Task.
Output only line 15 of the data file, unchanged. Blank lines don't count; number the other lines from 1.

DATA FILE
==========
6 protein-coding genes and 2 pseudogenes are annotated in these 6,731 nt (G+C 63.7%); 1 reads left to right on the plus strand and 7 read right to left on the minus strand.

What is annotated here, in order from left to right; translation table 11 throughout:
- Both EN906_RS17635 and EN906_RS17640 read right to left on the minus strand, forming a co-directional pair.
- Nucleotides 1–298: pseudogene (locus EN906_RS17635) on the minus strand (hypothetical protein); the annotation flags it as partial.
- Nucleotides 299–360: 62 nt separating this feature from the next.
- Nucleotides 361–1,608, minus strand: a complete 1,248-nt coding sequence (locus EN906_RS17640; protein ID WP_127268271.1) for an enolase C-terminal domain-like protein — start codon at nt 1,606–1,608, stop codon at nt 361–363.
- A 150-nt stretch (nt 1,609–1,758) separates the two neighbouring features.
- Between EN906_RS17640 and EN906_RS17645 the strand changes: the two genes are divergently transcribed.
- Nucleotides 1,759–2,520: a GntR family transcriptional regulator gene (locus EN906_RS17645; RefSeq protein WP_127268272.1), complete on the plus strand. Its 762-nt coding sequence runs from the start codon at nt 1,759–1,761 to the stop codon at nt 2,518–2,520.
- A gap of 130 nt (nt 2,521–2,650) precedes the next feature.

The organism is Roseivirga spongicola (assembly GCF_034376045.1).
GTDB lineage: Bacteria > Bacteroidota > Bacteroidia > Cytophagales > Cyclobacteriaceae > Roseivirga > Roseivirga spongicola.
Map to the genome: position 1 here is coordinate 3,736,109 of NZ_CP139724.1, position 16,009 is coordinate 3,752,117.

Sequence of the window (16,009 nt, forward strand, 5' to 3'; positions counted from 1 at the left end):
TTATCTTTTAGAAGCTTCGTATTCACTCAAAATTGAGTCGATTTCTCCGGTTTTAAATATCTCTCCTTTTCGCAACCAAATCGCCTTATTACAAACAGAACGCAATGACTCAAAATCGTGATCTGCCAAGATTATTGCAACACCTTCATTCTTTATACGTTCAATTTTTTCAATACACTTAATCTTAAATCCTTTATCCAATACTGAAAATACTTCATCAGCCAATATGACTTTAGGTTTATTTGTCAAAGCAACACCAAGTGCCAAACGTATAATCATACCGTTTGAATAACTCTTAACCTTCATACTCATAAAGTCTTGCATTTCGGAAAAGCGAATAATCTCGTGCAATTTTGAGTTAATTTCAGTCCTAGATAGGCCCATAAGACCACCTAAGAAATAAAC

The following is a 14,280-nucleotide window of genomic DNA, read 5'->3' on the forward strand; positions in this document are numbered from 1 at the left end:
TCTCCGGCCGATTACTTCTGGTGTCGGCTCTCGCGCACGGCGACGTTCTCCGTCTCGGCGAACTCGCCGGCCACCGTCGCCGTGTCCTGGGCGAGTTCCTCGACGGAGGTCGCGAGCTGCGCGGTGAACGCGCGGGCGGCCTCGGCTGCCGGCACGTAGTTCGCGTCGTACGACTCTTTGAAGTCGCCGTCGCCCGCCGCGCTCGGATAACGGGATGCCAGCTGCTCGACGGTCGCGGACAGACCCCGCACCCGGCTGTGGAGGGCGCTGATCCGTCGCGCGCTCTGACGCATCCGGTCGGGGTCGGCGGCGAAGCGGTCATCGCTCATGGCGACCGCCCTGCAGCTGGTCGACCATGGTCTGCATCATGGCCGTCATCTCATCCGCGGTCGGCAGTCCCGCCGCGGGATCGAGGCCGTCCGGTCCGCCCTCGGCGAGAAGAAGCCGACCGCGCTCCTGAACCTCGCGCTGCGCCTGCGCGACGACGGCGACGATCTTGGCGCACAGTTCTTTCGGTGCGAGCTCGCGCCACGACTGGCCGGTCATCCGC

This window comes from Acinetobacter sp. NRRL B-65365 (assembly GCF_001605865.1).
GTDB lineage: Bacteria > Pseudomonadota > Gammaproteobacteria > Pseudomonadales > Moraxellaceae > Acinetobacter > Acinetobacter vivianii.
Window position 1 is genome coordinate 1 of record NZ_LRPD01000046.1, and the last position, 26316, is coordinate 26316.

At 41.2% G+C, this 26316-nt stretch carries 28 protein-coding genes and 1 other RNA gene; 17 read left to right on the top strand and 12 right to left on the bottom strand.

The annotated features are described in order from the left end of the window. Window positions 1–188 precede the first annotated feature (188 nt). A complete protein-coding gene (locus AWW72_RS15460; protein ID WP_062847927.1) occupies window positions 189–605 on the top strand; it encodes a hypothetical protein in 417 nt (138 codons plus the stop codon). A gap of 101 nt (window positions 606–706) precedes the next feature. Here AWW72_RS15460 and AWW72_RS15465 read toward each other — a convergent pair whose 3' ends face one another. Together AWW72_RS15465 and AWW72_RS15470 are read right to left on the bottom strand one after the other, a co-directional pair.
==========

TTATCTTTTAGAAGCTTCGTATTCACTCAAAATTGAGTCGATTTCTCCGGTTTTAAATATCTCTCCTTTTCGCAACCAAATCGCCTTATTACAAACAGAACGCAATGACTCAAAATCGTGATCTGCCAAGATTATTGCAACACCTTCATTCTTTATACGTTCAATTTTTTCAATACACTTAATCTTAAATCCTTTATCCAATACTGAAAATACTTCATCAGCCAATATGACTTTAGGTTTATTTGTCAAAGCAACACCAAGTGCCAAACGTATAATCATACCGTTTGAATAACTCTTAACCTTCATACTCATAAAGTCTTGCATTTCGGAAAAGCGAATAATCTCGTGCAATTTTGAGTTAATTTCAGTCCTAGATAGGCCCATAAGACCACCTAAGAAATAAAC